Instead of using the auxiliary coils 22a and 24a and the associated parts for selecting a. particular part of the entire view for a close-up, the position of the tube I0 and the lens system I 6 can be changed to accomplish the same purpose.

From the foregoing it will be seen that I have provided improved television transmitting apparatus and a method of operation thereof whereby a close-up of a selected part of the entire view can be easily obtained by a. simple electrical adjustment of the transmitting apparatus, and without interrupting the operation thereof.

While but one embodiment of my invention has been disclosed, it will be understood that various modications, within the conception of those skilled in the art, are possible Without departing from the spirit of my invention or the Scope of the appended claims.

I claim as my invention:

1. In television transmitting apparatus, a scanning device for developing picture signals comprising a tube provided with screen structure and with means for developing a cathode ray and directing the same at said structure, means for varying the intensity of the ray, means for deflecting the ray through a given angle in one direction and means for deecting the ray simultaneously through a given angle in another direction to cause the ray to scan a given area of the surface of said screen structure, control means for varying the angle of ray-deection by said first-named ray-deecting means, control means for varying the angle of ray-deflection by said second-named ray-deflecting means. and means common to said two control means and said means for varying the ray intensity to actuate the same simultaneously and in such sense to cause either simultaneous increase in both angles of ray-deection and increase in the rayintensity or simultaneous decrease in both angles of ray-deflection and decrease in the ray-intensity.

2. Picture transmission apparatus including a transmitter tube of the type having a light sensitive screen and a cathode ray source, an optical system for projecting an image of a view to be transmitted upon said screen, said image .covering substantially the entire area of said screen for distant views, means for scanning either substantially the entire area of said image with the cathode ray or only a portion thereof at the will of the operator, and means for focusing the cathode ray to a smaller cross-sectional area at said screen in response to a decrease in the area of said image which is scanned.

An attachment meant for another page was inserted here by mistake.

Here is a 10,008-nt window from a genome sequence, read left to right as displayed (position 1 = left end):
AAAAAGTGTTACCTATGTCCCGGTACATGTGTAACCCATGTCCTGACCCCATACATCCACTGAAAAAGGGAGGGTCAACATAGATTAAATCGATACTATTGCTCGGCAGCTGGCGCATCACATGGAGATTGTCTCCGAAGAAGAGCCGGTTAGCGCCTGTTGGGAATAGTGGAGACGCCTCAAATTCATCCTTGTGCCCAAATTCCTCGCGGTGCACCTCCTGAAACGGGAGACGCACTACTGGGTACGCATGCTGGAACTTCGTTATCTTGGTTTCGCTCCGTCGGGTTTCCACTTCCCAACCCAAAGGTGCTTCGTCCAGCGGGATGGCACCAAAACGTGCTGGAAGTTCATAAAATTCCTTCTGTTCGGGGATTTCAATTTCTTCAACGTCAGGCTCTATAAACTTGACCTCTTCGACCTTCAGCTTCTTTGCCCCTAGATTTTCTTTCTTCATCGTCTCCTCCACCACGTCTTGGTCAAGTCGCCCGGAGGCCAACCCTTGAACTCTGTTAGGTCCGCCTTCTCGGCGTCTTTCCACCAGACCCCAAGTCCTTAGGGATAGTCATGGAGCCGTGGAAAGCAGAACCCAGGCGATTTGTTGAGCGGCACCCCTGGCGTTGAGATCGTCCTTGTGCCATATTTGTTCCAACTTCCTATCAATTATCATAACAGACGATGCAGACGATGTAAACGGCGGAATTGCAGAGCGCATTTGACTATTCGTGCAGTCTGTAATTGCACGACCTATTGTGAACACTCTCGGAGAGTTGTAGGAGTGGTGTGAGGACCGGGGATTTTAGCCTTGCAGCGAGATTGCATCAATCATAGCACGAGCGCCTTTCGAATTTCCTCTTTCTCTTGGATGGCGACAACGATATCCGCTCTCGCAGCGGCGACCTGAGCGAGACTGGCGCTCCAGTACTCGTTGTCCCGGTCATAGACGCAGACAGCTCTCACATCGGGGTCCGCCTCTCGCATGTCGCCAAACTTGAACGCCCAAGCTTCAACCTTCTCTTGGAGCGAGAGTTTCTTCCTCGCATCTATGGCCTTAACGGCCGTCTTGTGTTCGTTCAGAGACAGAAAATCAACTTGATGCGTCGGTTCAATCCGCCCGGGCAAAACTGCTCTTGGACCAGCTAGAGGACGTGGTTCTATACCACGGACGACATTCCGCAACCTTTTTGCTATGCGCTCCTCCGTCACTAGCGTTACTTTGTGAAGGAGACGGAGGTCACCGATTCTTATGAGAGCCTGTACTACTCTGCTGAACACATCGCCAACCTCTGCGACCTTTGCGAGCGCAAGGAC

3. In a picture transmitting system including a cathode ray tube having a photosensitive mosaic target electrode upon which an image is projected and wherein a cathode ray scanning beam is developed to scan the target, the method of scanning which comprises the steps of deecting the developed cathode ray normally to scan substantially the complete target area in two mutually perpendicular directions, controlling simultaneously the amplitude of the deiiection path in each of the mutually perpendicular directions to scan an area of reduced size on the target without altering the rate of scanning repetition, and shifting the centering of the developed cathode ray beam upon the target to confine the area of impact thereon to a single different area of a size equal to the reduced size area to select thereby for transmission only a fractional portion of the complete image projected upon the target.